Episode 5: Fighting Teen Obesity
After listening to the podcast, students will:
- Describe the difference between being overweight and being obese
- Understand how a person's appropriate weight and Body Mass Index (BMI) is calculated
- List two factors that are associated with the rise in teen obesity
- Give examples of some simple lifestyle changes that can improve a teen's health
National Health Education Standards
Click the links below to find correlations for the NHES addressed in this activity.
Grades 6-8 Grades 9-12
Facilitating Podcast Activities:
Activity A – Listening and Learning
- Write the word "Obesity" on the board and ask students what they think it means. Ask them what they think causes obesity.
- Arrange for students to hear the podcast in one of two ways: Listen to the Fighting Teen Obesity podcast on the class computer or listen using digital media players.
- After students have listened to the podcast, have them answer the questions on the Health Podcast Activity Worksheet. Download the podcast script and use the provided time signature to review key concepts.
- Any three of the following five: puts strain on the body, puts a person at risk for heart disease, Type 2 diabetes, high cholesterol, and some cancers. [1:20-2:05]
- An overweight person's weight is outside the standard weight range for his or her height. An obese person has an excessive amount of body fat. [2:15-3:20]
- The two factors that have contributed to the rise in teen obesity are reduced physical activity and poor nutrition. [3:20-40]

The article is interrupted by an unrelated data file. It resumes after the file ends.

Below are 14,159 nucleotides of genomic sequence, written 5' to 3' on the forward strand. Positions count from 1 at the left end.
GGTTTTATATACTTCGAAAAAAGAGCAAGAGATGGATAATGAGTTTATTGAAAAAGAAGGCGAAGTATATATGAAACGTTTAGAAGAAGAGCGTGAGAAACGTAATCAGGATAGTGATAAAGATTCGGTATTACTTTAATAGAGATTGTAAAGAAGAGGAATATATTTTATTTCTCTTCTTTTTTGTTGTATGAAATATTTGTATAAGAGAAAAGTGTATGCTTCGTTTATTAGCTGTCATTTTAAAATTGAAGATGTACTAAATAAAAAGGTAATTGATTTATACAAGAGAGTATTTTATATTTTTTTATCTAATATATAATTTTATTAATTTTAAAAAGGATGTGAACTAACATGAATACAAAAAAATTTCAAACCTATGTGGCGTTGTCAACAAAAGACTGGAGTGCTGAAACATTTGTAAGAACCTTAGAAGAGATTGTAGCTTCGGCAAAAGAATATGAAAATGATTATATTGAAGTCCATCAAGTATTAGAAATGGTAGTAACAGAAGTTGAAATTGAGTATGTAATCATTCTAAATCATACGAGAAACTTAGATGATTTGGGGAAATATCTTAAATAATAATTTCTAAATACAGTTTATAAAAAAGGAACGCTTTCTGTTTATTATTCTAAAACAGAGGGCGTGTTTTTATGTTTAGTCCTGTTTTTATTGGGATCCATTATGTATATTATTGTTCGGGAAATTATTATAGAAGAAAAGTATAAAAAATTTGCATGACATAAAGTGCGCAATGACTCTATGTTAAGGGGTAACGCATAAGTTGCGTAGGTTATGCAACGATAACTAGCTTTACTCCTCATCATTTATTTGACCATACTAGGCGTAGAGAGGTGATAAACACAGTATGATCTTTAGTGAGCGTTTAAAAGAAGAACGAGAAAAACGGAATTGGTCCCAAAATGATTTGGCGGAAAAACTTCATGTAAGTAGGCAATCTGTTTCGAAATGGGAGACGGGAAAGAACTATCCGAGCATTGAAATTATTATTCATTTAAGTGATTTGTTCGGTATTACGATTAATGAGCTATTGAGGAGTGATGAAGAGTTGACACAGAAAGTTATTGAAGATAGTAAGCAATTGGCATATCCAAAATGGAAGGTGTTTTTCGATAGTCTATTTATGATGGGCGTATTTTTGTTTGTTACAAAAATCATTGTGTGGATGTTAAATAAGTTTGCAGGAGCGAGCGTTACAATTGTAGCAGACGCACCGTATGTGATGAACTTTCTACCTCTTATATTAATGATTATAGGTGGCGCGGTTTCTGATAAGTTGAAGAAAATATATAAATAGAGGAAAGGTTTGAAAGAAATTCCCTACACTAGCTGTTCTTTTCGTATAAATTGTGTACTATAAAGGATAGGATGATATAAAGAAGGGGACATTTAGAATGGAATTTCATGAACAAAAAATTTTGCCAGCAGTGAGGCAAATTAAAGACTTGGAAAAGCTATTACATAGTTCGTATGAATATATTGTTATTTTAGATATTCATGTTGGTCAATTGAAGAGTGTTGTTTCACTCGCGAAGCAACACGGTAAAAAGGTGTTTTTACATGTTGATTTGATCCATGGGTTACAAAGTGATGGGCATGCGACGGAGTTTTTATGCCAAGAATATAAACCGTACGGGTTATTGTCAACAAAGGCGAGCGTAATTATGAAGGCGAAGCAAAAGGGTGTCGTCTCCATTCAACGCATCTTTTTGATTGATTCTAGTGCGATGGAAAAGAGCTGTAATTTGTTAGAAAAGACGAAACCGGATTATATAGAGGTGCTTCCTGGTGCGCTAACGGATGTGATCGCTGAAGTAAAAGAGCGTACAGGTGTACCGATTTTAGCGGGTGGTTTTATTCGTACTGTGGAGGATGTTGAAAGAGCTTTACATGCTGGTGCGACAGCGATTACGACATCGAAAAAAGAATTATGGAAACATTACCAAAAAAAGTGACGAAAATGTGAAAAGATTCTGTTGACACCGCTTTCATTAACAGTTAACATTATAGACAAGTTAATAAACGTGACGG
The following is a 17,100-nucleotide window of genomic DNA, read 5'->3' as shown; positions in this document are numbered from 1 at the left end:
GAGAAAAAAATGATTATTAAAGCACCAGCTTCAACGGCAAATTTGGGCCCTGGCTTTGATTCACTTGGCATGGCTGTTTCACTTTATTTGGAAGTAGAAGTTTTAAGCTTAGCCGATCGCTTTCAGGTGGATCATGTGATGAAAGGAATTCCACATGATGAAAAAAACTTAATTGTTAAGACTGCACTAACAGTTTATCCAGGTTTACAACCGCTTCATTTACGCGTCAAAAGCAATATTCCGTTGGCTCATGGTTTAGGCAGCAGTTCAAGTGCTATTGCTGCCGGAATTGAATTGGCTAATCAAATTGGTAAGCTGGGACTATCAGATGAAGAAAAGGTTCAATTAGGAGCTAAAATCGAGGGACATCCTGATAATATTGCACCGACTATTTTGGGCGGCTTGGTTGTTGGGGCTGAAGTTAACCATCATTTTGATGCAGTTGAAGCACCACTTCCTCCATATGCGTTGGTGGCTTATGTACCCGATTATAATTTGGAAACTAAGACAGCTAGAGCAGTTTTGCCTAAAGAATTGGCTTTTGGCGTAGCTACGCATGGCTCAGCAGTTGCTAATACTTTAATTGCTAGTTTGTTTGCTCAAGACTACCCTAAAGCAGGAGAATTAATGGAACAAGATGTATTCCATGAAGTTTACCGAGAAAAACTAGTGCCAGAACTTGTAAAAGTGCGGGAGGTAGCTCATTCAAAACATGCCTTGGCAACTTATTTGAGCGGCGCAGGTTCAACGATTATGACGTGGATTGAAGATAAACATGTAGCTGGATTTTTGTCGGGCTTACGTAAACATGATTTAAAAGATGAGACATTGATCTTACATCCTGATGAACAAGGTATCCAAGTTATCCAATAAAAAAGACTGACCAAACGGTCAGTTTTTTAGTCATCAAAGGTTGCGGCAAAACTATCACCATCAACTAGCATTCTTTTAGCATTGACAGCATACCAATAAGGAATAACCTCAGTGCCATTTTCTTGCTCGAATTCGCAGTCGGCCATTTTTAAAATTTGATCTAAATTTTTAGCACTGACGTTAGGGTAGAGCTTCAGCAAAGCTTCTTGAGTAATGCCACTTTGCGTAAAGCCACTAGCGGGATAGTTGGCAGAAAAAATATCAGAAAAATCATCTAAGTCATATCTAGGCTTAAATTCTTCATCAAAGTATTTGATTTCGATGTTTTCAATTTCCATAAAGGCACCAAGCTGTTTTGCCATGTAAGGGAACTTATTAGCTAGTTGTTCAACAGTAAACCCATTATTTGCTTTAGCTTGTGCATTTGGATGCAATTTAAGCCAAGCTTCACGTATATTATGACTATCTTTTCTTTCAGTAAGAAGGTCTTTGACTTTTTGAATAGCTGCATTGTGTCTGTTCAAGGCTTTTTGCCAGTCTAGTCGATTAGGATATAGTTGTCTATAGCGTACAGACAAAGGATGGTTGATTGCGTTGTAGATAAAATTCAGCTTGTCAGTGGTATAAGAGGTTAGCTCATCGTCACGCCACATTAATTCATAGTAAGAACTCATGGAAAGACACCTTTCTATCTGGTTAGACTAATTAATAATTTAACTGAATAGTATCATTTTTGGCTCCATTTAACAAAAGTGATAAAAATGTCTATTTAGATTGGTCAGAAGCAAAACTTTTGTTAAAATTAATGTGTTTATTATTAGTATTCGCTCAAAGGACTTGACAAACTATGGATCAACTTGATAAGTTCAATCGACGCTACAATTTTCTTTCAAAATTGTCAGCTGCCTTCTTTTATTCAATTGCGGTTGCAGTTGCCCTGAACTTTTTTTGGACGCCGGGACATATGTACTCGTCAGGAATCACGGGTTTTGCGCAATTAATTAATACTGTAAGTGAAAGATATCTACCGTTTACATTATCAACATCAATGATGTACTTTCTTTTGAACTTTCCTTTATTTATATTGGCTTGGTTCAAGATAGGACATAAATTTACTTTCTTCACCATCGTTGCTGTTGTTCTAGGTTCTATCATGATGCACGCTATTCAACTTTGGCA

- The average teen drinks 58 gallons of soft drink a year. [5:30-6:10]
- Teens should strive to get at least 60 minutes of moderate to vigorous physical activity each day. [5:10-5:30]
Activity B – Beat Fat with Better Choices
- Direct students to Activity B. Explain that the goal is to create a digital slideshow that will educate other teens about the dangers of obesity and suggest ways to develop healthier lifestyles.
- Help students find photos and clipart.
- Help students write the text to accompany their slides. Encourage them to offer helpful solutions they know teens can use.
- You might also want to refer them to some sites on the Internet that talk about how to set fitness goals and improve nutrition. For example, have them refer to information and graphs used on MyPyramid.gov or at the President's Council on Physical Fitness at Fitness.gov to complete their presentation.
- Encourage students to email copies of their digital presentations to family and friends to critique, and to find other outlets where it can be shown. Have students submit a copy of the presentations directly to you so that you can comment and offer suggestions on their work.